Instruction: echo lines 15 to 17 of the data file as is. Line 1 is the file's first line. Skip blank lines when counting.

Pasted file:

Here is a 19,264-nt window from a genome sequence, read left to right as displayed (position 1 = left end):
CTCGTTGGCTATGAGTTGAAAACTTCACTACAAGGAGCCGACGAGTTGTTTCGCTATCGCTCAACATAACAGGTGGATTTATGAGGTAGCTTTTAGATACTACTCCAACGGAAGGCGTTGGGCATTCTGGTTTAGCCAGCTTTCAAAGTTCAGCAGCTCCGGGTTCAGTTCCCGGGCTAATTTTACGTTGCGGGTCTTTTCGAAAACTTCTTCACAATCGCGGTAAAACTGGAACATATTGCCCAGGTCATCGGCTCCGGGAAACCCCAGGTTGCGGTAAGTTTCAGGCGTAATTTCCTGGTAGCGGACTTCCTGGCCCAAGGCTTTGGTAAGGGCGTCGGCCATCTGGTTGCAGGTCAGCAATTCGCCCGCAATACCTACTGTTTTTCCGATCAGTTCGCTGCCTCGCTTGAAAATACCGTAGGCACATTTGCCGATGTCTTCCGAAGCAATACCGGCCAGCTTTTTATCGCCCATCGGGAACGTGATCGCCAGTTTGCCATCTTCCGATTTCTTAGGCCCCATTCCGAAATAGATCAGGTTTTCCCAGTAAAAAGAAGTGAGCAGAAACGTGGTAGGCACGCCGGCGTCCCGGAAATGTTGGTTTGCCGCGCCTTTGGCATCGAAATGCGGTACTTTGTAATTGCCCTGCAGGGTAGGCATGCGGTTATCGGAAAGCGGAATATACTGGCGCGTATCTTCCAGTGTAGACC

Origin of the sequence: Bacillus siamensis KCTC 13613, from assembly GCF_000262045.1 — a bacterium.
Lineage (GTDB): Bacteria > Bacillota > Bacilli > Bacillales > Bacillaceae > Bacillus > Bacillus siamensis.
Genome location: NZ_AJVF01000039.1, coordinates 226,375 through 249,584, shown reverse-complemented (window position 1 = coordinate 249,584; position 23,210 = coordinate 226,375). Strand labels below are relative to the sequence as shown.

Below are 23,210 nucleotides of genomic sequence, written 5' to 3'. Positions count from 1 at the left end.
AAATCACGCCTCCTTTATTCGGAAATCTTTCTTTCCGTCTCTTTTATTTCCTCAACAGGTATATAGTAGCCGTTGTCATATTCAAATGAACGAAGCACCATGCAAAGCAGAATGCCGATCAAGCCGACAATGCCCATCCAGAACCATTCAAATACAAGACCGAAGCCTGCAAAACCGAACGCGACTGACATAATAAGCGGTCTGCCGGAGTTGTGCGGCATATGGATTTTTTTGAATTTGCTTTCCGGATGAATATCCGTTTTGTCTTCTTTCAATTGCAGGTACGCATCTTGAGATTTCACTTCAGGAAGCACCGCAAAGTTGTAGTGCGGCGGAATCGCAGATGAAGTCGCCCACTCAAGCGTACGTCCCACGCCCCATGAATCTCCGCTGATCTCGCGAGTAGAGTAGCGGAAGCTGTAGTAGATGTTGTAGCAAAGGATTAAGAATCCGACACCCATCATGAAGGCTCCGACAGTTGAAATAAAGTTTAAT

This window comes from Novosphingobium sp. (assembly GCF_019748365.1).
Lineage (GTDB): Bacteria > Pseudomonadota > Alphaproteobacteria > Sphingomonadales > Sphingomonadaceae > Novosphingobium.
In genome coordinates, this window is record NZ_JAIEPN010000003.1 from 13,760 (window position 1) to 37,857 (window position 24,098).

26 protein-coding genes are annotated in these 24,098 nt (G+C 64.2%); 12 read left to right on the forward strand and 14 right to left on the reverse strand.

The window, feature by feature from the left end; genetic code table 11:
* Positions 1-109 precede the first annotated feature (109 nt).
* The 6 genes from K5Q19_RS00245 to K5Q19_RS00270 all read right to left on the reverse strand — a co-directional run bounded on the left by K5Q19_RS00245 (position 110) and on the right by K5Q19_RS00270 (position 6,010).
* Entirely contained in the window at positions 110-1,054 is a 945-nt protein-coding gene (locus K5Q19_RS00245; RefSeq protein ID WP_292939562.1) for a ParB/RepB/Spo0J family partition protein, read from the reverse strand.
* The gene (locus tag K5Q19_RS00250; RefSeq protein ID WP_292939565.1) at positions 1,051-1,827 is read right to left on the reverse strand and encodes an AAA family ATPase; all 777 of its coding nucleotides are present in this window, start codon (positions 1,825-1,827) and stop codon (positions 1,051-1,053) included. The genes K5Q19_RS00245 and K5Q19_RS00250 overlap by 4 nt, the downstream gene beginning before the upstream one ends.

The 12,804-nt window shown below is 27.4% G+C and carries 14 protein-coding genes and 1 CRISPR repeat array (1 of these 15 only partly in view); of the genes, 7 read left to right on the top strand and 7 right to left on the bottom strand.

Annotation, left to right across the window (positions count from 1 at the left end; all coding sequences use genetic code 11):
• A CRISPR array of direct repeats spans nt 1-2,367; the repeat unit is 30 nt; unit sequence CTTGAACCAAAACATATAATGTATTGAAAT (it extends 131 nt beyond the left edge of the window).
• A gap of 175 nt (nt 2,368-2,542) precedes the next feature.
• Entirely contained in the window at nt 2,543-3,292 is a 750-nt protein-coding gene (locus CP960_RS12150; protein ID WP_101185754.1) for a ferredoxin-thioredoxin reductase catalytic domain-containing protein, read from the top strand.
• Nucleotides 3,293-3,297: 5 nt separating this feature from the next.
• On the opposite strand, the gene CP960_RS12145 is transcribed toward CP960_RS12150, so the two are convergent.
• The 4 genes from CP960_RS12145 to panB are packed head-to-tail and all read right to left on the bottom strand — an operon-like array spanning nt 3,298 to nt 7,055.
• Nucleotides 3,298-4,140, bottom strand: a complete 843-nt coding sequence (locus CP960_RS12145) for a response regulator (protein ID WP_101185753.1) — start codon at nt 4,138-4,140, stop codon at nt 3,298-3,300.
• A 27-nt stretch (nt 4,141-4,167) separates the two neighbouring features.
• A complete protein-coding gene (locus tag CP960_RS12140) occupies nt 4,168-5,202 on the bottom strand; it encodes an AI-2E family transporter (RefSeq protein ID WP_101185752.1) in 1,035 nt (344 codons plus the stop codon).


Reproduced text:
* Entirely contained in the window at positions 110-1,054 is a 945-nt protein-coding gene (locus K5Q19_RS00245; RefSeq protein ID WP_292939562.1) for a ParB/RepB/Spo0J family partition protein, read from the reverse strand.
* The gene (locus tag K5Q19_RS00250; RefSeq protein ID WP_292939565.1) at positions 1,051-1,827 is read right to left on the reverse strand and encodes an AAA family ATPase; all 777 of its coding nucleotides are present in this window, start codon (positions 1,825-1,827) and stop codon (positions 1,051-1,053) included. The genes K5Q19_RS00245 and K5Q19_RS00250 overlap by 4 nt, the downstream gene beginning before the upstream one ends.

The 12,804-nt window shown below is 27.4% G+C and carries 14 protein-coding genes and 1 CRISPR repeat array (1 of these 15 only partly in view); of the genes, 7 read left to right on the top strand and 7 right to left on the bottom strand.